May 5 is Red Dress Day in Canada, and Canadians are encouraged to wear red in order to draw attention to the more than 1000 missing and murdered indigenous women in Canada.

The REDress Project was the idea of Metis artist Jaime Black, who is based in Winnipeg, MB. Black was inspired to commemorate missing and murdered aboriginal women while attending a conference in Germany, where Jo-Ann Episkenew – an indigenous professor, writer and researcher – spoke about the crisis of missing and murdered indigenous women.

According to Black’s website, “The REDress Project, focuses around the issue of missing or murdered Aboriginal women across Canada. It is an installation art project based on an aesthetic response to this critical national issue. The project seeks to collect 600 red dresses by community donation that will later be installed in public spaces throughout Winnipeg and across Canada as a visual reminder of the staggering number of women who are no longer with us. Through the installation I hope to draw attention to the gendered and racialized nature of violent crimes against Aboriginal women and to evoke a presence through the marking of absence.”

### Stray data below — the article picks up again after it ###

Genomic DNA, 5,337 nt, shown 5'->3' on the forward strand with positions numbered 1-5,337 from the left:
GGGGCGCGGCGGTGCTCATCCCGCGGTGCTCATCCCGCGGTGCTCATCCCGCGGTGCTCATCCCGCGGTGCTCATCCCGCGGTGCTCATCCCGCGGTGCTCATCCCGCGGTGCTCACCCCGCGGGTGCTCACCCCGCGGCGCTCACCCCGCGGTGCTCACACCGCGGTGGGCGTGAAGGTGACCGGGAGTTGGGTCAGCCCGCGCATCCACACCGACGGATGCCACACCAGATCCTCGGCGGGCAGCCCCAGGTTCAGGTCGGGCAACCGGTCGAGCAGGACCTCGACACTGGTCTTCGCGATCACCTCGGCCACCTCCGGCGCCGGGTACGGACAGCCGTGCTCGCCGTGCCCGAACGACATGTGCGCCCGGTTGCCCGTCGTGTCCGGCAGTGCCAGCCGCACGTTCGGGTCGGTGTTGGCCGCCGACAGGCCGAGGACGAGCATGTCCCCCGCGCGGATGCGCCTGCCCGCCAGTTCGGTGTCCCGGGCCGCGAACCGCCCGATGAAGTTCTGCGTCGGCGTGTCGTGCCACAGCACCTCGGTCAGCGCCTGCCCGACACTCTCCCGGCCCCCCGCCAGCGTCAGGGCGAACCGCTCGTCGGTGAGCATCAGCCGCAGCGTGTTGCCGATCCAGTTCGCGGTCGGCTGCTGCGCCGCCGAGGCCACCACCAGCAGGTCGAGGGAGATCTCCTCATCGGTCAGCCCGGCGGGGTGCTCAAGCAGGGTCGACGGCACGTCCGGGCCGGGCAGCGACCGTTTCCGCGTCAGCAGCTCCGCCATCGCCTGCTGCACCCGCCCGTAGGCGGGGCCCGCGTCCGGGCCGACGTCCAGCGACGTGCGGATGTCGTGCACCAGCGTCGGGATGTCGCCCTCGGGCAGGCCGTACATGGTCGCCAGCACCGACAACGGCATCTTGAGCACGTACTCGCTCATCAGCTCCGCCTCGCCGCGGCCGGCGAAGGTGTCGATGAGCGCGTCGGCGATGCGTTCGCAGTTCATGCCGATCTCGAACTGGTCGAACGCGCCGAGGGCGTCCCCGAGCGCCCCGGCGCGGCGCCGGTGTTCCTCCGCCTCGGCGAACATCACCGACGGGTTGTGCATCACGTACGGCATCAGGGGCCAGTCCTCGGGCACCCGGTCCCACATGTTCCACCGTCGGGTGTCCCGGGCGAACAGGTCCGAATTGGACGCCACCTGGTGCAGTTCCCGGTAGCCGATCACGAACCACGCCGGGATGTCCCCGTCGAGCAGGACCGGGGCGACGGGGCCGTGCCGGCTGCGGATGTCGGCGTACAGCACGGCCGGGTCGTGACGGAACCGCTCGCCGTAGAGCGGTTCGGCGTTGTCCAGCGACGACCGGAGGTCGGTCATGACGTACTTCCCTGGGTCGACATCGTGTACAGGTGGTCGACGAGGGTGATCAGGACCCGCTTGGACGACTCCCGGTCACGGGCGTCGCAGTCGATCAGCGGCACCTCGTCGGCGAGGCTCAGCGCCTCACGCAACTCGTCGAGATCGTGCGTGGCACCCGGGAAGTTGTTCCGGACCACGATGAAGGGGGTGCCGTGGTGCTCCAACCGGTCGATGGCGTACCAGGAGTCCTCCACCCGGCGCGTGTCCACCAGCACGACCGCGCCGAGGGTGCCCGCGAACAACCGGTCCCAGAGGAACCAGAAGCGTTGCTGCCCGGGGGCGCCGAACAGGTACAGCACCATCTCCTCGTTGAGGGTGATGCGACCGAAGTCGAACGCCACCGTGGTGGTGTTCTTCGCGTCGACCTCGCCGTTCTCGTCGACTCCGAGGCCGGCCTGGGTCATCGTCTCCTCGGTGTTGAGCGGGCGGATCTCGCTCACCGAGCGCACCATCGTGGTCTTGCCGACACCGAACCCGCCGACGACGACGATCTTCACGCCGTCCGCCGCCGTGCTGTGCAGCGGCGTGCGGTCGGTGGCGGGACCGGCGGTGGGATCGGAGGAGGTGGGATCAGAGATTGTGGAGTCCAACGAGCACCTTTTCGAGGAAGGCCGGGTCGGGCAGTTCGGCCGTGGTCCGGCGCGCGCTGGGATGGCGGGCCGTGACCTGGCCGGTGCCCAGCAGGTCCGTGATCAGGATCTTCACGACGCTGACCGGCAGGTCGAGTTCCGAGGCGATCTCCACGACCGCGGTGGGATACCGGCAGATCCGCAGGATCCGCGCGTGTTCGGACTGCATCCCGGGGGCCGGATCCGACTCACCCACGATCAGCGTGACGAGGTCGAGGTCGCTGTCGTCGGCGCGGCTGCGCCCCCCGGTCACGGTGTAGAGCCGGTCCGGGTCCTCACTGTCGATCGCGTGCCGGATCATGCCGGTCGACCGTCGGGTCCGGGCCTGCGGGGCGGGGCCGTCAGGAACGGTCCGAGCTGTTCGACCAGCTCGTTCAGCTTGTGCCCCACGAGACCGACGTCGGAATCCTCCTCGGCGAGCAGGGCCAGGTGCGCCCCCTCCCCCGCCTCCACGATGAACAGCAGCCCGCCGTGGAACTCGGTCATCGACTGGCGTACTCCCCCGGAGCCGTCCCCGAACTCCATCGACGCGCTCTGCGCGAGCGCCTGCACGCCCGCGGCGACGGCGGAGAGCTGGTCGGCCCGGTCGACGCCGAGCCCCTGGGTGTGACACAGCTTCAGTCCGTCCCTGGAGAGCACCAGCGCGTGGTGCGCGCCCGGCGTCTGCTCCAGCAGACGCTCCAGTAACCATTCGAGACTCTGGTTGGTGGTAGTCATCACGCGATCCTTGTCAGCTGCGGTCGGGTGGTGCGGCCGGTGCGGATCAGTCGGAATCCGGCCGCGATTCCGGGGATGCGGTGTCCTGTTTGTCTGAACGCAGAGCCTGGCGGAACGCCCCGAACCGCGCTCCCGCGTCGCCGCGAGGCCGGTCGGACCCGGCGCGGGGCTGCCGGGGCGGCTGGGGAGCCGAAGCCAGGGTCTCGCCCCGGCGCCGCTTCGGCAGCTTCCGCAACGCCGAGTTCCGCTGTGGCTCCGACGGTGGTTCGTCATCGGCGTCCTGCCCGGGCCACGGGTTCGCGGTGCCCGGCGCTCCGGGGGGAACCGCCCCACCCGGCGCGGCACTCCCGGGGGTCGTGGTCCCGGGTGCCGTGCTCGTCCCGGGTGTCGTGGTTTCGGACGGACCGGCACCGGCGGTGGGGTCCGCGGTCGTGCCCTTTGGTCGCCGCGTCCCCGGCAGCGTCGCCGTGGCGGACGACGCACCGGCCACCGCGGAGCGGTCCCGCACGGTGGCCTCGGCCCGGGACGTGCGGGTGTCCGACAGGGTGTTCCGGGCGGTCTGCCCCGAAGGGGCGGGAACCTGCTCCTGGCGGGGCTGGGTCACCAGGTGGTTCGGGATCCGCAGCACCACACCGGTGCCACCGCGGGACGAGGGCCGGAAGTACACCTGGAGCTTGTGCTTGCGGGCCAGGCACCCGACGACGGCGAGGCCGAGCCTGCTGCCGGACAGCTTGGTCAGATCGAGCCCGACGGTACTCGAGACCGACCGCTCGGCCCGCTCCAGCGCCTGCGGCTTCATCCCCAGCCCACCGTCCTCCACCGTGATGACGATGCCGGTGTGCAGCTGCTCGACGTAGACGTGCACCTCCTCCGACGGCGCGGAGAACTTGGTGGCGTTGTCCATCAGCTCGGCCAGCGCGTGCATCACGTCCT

Black chose the colour red after speaking with an indigenous friend who told her that red is the only colour spirits can see and is a way of calling the spirits of missing and murdered women and girls back to their loved ones.

The project lasted beyond its initial installation in 2015 and has been exhibited in more than 30 locations in Canada and the United States.

Something of a grassroots movement has grown around Black’s idea and displays of empty red dresses around the country eventually prompted the creation of Red Dress Day, which falls on May 5.

Other notable examples include the Red Dress Jingle Special, which is performed at many powwows in respect to missing and murdered indigenous women and girls. Singer-Songwriter Buffy Sainte-Marie was also inspired by the project to hang an empty red dress prominently on stage at each of her concerts.

Each year, as the number of missing and murdered aboriginal women and girls grows, more and more people of all backgrounds are donning red and hanging empty red dresses outside of their homes and around their towns to memorialize those who have been taken from their own homes and families.

Those taking part in Red Dress Day are encouraged to share photos on social media using the hashtags #mmiwg #reddressproject and #reddressday